This is a part of a set of selected, wonderful and insightful, observations about digital living from our NYC pilot interviewees. Read their experiences of a digital diet here, and their visions of a digital future here.

Note that these mini portraits are just initial ‘samples’. There’s so much interesting material to be processed and analysed. Stay tuned!

And thank you so much, DSS!

Diminishing Geographical, Cultural Distances

Political Economy of a Life in Two Countries

“It’s been more than 10 years that I’ve lived in 2 countries that are far apart, India and the US. I came here to do my Masters in International Political Economy so I have a great interest in the world.

When I first came here (to the US) it was so expensive to communicate with my family, to make a phone call. And it was even more expensive for them to call, so we would have to ration calls, and they would call me and then I’d call back… But we would email a lot more.

But now that there are all these call centres in India and all the services that Indians do, so basically what companies did was they put up all these fiber optic cables to help communication. They made them also available to people to make calls. So now my calls to India are, well, it’s practically like making a local call (in the US). And it’s same for my family in India so now we talk all the time!”

Digital, Global, Professional Turning Point

“I don’t know if there was any one point in my life, I’ve taken up digital technology gradually… It (smart phone) gives me a lot of freedom, to run errands, and if something comes up I can respond immediately.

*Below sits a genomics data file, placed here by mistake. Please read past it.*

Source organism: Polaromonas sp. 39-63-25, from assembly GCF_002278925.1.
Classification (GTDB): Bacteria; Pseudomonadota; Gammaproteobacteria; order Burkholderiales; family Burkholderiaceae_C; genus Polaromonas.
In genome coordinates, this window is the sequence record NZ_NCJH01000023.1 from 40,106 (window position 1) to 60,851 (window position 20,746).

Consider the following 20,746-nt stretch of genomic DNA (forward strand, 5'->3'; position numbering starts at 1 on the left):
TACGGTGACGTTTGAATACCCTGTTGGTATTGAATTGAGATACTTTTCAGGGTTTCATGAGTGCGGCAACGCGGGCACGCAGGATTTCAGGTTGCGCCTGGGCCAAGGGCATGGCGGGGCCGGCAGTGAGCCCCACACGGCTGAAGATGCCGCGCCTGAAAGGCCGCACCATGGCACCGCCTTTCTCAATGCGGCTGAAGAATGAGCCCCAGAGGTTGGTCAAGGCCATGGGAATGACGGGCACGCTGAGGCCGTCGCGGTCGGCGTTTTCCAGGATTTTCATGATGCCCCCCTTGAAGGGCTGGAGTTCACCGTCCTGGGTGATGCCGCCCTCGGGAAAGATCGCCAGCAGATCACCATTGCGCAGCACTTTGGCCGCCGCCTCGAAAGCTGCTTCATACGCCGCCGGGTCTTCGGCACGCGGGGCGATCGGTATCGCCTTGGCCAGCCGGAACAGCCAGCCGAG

But in a way the turning point is coming right now. In my company, everybody’s paying more attention to what’s happening outside of America, especially in the high-growth countries outside the West. So they are very interested in me being the bridge between that world and this (US) world.I just completed a collection of article on China and am now moving on to researching and writing about Africa.

Because of technology  I can be anywhere and

send information here, or I’m here and in touch with a lot of people elsewhere and it’s all very quick and easy. We do a lot of videoconferencing, but now even that’s a little old, our offices have Skype…

So I’m feeling this digital change more in my career than personally – I still want to see my family. A Facebook interaction with them is not enough. But professionally, it’s great. Probably all this will allow us (DSS and husband) spend a lot of time in India, my husband has had similar conversations at work…”

Appreciation for Multicultural Identity

“I think companies have now great appreciation for people who can function in more than one culture. Because, you know, the previous generation of people who would come from places like India — where there was no economic opportunity there – here people would not understand anything and thing, oh, these people are just desperate immigrants. There was this pressure to assimilate all the time.

Now, there’s not. Now you can be your own person and it’s and advantage because people know more. They are more connected. In that way, I feel helped by technology!”

iPad Afficionado

(On being global, on being mobile …)

“Books and music are always the most heaviest… I’m thinking, when everything is in this (iPad), how easy it is!”


Advertisements